If anything the five years that have passed since that debate, and I recent events in particular, have underlined the relevance of the motion brought by the Welsh Liberal Democrats. The First Minister himself stands accused of misleading the Assembly, with no satisfactory means of investigating that complaint and holding him to account. 

In addition, serious allegations against a Minister were passed to the Labour Party to be dealt with by the First Minister, instead of using the existing, unsatisfactory process. 

As I said in that debate in 2012, 'We have a situation where the Welsh Government seems to be unique in being the only body, institution, or group of people in Wales that still sits as judge and jury on complaints against itself.'  No body or institution can justify that position in the light of all that has happened. It was difficult enough to argue in favour of that status quo five years ago. Surely it is time for change.

Sunday, November 19, 2017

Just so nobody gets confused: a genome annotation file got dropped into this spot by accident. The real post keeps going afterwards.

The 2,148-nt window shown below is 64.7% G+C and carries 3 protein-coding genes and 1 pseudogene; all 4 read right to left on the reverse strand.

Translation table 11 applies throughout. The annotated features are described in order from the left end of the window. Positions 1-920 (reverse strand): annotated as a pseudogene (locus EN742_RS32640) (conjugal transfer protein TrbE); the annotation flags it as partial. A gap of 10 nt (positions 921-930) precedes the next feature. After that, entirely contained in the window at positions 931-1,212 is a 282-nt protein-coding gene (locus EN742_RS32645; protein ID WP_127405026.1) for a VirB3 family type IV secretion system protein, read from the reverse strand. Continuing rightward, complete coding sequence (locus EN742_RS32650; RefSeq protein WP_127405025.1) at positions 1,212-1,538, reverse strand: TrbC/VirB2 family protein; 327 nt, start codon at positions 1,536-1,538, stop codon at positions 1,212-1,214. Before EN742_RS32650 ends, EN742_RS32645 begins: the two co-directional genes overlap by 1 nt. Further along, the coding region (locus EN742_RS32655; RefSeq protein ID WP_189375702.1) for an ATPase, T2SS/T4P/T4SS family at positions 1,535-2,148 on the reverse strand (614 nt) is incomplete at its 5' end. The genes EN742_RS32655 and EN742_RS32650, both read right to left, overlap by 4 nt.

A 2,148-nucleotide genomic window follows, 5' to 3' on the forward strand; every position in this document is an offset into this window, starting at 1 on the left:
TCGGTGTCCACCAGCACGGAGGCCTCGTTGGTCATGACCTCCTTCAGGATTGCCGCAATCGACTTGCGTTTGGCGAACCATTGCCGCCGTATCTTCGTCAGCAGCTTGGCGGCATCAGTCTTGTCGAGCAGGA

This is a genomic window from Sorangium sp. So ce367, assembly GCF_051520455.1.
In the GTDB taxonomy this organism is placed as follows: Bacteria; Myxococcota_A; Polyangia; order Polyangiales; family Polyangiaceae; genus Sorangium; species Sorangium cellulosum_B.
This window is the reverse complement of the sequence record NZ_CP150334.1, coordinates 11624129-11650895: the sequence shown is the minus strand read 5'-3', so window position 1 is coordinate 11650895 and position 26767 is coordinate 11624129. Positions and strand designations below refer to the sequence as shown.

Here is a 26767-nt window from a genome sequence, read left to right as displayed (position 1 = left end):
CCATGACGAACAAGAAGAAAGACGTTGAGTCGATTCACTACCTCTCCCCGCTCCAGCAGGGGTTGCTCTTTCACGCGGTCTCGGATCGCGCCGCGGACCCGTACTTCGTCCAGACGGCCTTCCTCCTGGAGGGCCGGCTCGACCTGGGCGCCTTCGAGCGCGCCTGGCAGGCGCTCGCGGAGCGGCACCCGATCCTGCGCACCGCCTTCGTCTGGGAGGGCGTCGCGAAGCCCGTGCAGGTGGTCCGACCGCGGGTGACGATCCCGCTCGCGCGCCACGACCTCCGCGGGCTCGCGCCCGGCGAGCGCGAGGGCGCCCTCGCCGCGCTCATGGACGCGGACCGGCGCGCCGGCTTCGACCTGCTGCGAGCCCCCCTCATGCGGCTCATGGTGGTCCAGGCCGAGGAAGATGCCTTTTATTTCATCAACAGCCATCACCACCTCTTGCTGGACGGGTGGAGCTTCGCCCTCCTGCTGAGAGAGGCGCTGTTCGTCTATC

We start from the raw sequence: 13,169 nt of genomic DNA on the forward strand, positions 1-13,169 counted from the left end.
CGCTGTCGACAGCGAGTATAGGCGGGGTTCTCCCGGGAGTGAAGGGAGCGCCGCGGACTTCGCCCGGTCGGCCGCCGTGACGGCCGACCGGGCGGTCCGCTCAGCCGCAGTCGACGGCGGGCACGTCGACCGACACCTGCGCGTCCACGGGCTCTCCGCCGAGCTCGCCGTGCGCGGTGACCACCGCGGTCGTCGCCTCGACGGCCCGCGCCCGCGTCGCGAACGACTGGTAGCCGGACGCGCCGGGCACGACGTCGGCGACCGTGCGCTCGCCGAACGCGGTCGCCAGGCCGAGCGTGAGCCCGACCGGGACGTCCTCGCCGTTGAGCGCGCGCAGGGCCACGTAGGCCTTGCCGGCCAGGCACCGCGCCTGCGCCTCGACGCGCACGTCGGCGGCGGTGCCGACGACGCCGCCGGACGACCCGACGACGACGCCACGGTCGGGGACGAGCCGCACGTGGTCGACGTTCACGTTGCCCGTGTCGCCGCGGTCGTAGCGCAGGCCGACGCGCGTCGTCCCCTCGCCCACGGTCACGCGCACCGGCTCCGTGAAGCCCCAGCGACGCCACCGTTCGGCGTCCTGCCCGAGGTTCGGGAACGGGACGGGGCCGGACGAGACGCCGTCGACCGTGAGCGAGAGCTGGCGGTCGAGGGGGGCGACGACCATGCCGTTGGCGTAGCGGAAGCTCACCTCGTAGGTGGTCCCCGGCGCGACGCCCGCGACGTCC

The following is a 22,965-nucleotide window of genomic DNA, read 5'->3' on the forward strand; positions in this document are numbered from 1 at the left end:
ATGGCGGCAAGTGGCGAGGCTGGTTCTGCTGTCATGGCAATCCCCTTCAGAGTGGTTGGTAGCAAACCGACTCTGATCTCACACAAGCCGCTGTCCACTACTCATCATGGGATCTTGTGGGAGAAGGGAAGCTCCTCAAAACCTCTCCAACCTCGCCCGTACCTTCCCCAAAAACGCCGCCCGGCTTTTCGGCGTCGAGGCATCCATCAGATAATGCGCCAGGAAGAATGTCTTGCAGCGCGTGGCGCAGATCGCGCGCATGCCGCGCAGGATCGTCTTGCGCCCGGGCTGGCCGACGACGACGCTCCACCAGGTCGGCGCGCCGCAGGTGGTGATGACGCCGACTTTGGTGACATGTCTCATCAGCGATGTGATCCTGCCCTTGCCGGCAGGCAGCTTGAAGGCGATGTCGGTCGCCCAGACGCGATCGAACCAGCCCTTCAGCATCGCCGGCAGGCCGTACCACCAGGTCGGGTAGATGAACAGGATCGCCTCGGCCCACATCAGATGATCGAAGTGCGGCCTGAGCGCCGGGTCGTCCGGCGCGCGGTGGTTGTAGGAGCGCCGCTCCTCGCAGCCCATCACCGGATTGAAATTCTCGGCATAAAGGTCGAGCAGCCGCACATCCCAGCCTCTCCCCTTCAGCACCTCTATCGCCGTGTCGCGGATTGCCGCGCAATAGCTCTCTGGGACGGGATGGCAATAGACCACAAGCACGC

Driverless cars from a driverless government

I am a bit of a luddite secretly, at least when it comes to technological advancements that aim to cut out the human touch. I don't do on-line banking, I don't have a Netflix or Amazon account and for the life of me, I don't see why anybody would want to develop driverless cars.

Don't get me wrong. I am not the sort of person who mourns lost employment opportunities following the abolition of the man with a red flag who used to walk in front of the earliest motorcars. Nor do I want to go back to the days when one emerged from printing political leaflets covered in ink from an old Gestetner. And let's face it, I am a sci-fi fan who enjoys losing myself in tales of human endeavour in space involving technology beyond our reach.

For me, driving is a joy. Yes, it gets you from A to B, but it is also a challenge that opens up previously unseen vistas. I still remember getting lost on the Llwyn Peninsular and not wanting to turn back because I was so captivated by the scenery. As an AM I often embarked on long distance journeys when the getting there was more enjoyable than the event itself.